Promises For Israel; But What About Us?

The other day I found myself trying to explain to my daughter what a role of film is. “Well it’s this thing we use to put in our cameras. It was all coiled up. And it stored the pictures.” She was amazed and shocked and slightly horrified she might be getting one for her birthday.

Don’t worry dear girl.


Devotional Scripture: Exodus 23:20-33
Key Verse: “Know therefore that the LORD your God is God, the faithful God who keeps covenant and steadfast love with those who love him and keep his commandments, to a thousand generations.” Deuteronomy 7:9


But in all seriousness, do you remember how exciting it was to develop a role of film? I would beg to go to the store. But now, we just snap and look and trash and try again, until we get the perfect one. On our phones for cryin’ out loud. Then we upload and share and pretend people actually care that my child just built a Lego tower taller than he is. No more waiting! No more developing 192 photos so you can throw 190 of them in the trash and keep two.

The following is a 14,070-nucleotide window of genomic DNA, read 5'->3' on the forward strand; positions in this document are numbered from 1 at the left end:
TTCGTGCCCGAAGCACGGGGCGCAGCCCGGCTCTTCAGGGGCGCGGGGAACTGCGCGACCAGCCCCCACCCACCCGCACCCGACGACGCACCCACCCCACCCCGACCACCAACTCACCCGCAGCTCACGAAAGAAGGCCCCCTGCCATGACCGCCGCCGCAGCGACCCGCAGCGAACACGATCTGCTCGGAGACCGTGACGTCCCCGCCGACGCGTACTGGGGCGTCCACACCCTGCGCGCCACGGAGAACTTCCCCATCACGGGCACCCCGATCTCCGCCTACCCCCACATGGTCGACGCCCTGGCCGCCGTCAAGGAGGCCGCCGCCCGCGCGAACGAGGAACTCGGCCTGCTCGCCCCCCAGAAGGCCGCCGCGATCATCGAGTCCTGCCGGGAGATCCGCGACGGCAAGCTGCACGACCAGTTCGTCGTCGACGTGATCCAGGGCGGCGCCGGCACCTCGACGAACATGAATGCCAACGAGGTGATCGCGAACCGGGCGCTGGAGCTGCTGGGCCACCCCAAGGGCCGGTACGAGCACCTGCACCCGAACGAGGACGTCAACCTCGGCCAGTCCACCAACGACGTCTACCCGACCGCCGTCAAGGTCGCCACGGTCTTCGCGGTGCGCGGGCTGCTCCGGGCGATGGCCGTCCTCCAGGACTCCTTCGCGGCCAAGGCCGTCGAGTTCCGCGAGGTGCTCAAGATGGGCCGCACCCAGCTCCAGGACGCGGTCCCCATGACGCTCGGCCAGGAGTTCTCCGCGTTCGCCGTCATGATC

Times sure have changed huh? We could name a million ways life is different today than it used to be. Especially if we go back to Bible times. Yet we could also name a million ways nothing has changed! As Solomon said by way of the Spirit, “What has been is what will be, and what has been done is what will be done, and there is nothing new under the sun” (Eccl. 1:9).

Indeed. We still live and die and laugh and love and struggle and celebrate and make memories and rock babies and worry and dread the thought of goodbye. While much of life has changed, much remains the same. Including – the God we serve.

He’s still the same you know (Heb. 13:8). Unchanging in all his ways (James 1:17). Which is what we have to keep in mind when looking at a passage like Exodus 23:20-33. It’s the closing segment of the book of the Covenant. It reiterates to Israel God’s promise of land and a permanent home. It’s the explanation point at the end of a long list of “do this” and “don’t do that’s” because it holds the promise of what God will do if Israel chooses obedience.